Paige is a whip smart dynamo who has three children under age three, including unruly twin boys nick-named ‘Des’ and ‘Troy’ by great grandma.
Paige was in control before motherhood took her by surprise.
She was the go-to-person who, along with her husband, managed the family businesses.
Now she can’t accept the smallest compliment. Everything is chaos, things aren’t clean enough, the house is too untidy, and she looks a mess. Instead of feeling in control of things, she feels things are in control of her.
Over a cup of coffee she told me about improvements she’d like to make to the business. ‘They’re great ideas you’ve got, not that I’m surprised coming from a smart lady like you,’ I said. Quicker than Des and Troy can crash through a child-proof barrier, she replied, ‘No I’m not! I’m dumb. I can’t get anything done.’ She then shared her frustration at being unable to do what she sees as necessary to get the business systems and processes in ship-shape to support future growth.
I bit my tongue. Perhaps I’d missed something. How could it be that given all she had going on in her life, she still expected more of herself? From my perspective it looked like her bucket was full, perhaps even over full.
I’m glad I bit my tongue because as we talked some more I realised that whilst her physical time and energy was fully occupied, she still had mental energy to spare. This excess energy was looking for an outlet, but because her physical energy budget was in the red her mind was directing itself in counterproductive ways.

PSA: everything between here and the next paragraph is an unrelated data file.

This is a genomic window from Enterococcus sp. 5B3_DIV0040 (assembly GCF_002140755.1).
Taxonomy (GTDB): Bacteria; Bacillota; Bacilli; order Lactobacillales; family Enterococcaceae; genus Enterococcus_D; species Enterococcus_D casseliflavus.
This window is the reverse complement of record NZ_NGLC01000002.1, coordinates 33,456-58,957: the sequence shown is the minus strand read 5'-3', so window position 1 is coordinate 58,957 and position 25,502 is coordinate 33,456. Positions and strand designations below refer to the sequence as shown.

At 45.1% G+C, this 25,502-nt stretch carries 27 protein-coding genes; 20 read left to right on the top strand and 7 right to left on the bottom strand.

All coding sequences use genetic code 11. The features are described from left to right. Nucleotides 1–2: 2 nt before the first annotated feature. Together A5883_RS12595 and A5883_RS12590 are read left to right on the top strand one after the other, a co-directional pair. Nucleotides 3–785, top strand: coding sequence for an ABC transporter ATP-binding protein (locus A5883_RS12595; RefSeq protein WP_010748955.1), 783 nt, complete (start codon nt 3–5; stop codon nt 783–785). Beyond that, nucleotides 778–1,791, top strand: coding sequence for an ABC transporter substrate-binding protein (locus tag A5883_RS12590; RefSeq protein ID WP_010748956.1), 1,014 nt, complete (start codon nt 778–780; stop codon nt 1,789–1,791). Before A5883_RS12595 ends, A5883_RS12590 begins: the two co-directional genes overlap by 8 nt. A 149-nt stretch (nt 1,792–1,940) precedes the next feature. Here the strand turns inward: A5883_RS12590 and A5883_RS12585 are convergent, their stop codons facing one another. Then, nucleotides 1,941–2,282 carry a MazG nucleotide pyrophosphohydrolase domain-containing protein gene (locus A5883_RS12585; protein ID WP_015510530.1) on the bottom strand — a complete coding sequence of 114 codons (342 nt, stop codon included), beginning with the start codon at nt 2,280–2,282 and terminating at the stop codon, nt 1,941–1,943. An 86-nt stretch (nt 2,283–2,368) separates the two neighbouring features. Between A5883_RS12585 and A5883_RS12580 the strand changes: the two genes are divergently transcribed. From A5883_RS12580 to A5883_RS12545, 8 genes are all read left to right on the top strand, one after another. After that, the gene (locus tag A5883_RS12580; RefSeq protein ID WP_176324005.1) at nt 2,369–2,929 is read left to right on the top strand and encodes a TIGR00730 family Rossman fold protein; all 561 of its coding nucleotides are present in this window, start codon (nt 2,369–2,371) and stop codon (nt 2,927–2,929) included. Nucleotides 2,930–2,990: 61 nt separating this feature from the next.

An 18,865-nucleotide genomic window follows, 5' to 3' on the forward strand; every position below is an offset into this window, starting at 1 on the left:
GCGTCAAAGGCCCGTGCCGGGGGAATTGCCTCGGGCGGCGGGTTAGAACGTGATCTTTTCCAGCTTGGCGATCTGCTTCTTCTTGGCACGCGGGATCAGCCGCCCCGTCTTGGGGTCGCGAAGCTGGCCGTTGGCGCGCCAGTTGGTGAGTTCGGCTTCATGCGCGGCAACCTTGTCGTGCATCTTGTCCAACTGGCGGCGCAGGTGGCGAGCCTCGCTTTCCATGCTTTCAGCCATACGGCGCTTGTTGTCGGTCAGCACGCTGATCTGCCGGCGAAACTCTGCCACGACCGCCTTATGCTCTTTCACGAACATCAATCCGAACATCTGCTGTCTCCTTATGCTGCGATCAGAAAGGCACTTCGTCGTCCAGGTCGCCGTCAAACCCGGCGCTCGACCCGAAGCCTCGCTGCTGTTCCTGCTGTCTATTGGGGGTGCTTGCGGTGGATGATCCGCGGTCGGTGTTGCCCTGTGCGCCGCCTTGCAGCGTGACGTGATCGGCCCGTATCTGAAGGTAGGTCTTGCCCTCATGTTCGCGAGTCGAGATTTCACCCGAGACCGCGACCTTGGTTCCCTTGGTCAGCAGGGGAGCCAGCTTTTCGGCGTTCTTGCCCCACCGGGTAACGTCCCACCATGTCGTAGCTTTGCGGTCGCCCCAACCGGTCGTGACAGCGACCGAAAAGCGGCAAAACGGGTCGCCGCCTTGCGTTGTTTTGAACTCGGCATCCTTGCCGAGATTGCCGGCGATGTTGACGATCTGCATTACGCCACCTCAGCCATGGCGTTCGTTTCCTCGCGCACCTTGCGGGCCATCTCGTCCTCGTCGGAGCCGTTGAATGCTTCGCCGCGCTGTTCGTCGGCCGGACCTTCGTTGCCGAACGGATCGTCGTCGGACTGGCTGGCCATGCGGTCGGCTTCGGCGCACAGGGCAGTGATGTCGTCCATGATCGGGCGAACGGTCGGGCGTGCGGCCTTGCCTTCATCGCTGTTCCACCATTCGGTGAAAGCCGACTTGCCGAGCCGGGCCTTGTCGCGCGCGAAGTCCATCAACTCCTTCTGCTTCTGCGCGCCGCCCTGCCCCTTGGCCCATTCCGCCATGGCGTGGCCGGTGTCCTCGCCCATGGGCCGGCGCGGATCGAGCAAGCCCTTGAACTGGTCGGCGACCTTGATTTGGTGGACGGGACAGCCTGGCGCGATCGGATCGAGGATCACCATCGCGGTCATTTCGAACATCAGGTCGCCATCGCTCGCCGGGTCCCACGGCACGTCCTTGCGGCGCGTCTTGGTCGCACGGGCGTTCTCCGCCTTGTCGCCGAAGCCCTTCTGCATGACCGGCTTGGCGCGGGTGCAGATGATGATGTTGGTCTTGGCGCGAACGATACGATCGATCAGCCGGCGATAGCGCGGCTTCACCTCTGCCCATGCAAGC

Fatigue Feeds Negative Thought Patterns
Fatigue and negative thought patterns go together like a chicken and an egg; fatigue feeds negative thinking and negative thinking feeds fatigue.
Paige’s dilemma is faced by many women trying to balance what’s right for them with what’s right for others. It’s not easy to do – otherwise we’d all be doing it. She could just give up and wait until later when the kids are older, when they’re going to school, or maybe when they’ve got jobs, or are married. There’s always going to be something to contend with or to wait for.
Yes, but how in dickens can she do anything else?
My recommendation to her, and to you, is to take a reality check, and write down what’s important at this moment – the stuff you have to do. When you’re done, take a short break. Make a cuppa or have a stretch. Then look over what you wrote. Take a moment to acknowledge what’s taking your time and your energy. It’s amazing how many of us plough on and only see the mountain before us. Rarely do we look back at the trail we’ve blazed.
Look closely now you’ve got your reality check. Look for a crack of light, a glimmer of space, somewhere you can do something that’s just for you. Choose something energising you can do in that gap and do it every chance you get. Encourage yourself as you would a small child and forgive yourself when you lapse – you’re human.
Then do for yourself what you do for everyone else: get up tomorrow and do the best you can.
About the Author
Jacqui Alder is an internationally experienced human resources executive, consultant, and coach, with over 30 years’ experience in global businesses. She has worked in Australia, Europe, and Asia across multiple industry sectors.
She is founder at Clarity Simplicity Success for Women, and author of a self-coaching journal for women of the same name. The purpose of this business is to empower women to define their own meaning of success.
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